At home, she showered and washed her hair. On the edge of her bed, she bowed into the blast of the hairdryer. From the kitchen, she collected some crackers and baby carrots and dip and took them down to the den. The den was the part of the house where she was most comfortable, warm and half-underground, the snow blue against the glass of the windows. The rest of the house, perfected and separate, hovered overhead. She turned on the TV. If she didn’t turn on the TV the silence could accumulate. Amazing how the silence could gather and get louder and louder and seem almost to be about to explode, like a faulty boiler shaking its pipes. It could give her pressure headaches. The TV kept it at bay. She settled on the sofa. Her hair was fragrant and light and voluminous. Before she started the TVO of The Grange she had her alerts to check on her iPad. Nothing new had come up for Henry’s name on Google. She checked Twitter for mentions. Something in a language she didn’t understand which when translated was just about the show going out that night in their country. In a way, it was a relief to search around and find nothing. The searching was stressful, unpredictable, thrilling sometimes, making her heart jolt with a new photograph or a new lie about his personal life. And there were so many people with stupid opinions, people who had never even met him who thought they knew something about him. Less of this now that the final season of The Grange had been aired with a frightening flurry of coverage. Sometimes she wished the whole online world didn’t exist to confuse her connection with Henry. Once it had all been so simple. He’d held her hand. One day he would again.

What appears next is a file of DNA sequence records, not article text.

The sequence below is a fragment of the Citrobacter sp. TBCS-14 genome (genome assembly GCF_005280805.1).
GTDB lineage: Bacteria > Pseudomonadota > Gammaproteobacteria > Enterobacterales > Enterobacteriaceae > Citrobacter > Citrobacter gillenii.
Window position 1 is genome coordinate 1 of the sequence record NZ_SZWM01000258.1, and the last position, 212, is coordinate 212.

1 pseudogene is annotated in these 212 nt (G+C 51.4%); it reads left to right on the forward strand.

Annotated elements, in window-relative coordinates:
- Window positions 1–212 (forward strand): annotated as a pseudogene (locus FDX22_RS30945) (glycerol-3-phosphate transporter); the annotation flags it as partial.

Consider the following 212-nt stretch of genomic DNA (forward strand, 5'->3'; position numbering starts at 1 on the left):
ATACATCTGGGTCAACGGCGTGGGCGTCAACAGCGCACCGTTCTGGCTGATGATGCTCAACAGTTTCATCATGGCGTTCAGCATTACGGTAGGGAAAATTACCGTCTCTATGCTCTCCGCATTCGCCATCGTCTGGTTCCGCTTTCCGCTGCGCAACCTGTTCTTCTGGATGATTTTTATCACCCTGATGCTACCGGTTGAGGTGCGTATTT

She set the iPad down, next to Spiderman. Spiderman lay on the sofa beside her, small and plastic, his stiff arms and legs raised as if for action, holding a stomach crunch position. Lion, little Lionel who loved her, had given her Spiderman one day without telling her. And Spiderman had become a crucial part of the story. It all added up. Kristin picked up the remote and flipped on an old episode. When Henry appeared, she thought she would tell him about the wind and the snow and about what Laurie had said about seeds in winter in her next letter. She would start on it later. Letters flew past all that electronic noise and went right to his hands. Henry’s movements on the screen, his expressions, the exhilarating moments of his smiles, his emotions, the dialogue in that beautiful accent that she could speak along with – it was all a timeless connection. She ate and she watched all the precise little moments, her mind fully fastened to them. She could stay like this until the daylight darkened and the neighbours’ cars, returning from work, passed like aeroplanes overhead.
The hunger was beginning to hurt. Three days of grinding emptiness, of heat and sudden flutterings in the left side of his body. The relief of small meals in the evenings, monkish bowls of rice and green vegetables that he perceived so sharply, his senses attuned to the rising steam, the warmth and aroma. And afterwards the velvety sensation of being fed that allowed him to fall asleep. In the morning he was hungry again. It was working. It was worth doing. He was becoming what he needed to be, to convince García who, finally, was in London to see him. But it would be a mistake to fast today. He needed energy. He went to his kitchen and ate a banana and two large handfuls of nuts, enough food to relax and feel well but not enough to dull his sharpness. He ate and hummed to himself.
He dressed. He ran his hands down the smoothness of his abdomen. His body was tight. His trousers hung from his hipbones. He chose a khaki linen shirt with button-down pockets that he thought had the right sort of feel: serious, adaptable, with connotations of the military and the desert. Henry checked how he looked in the mirror.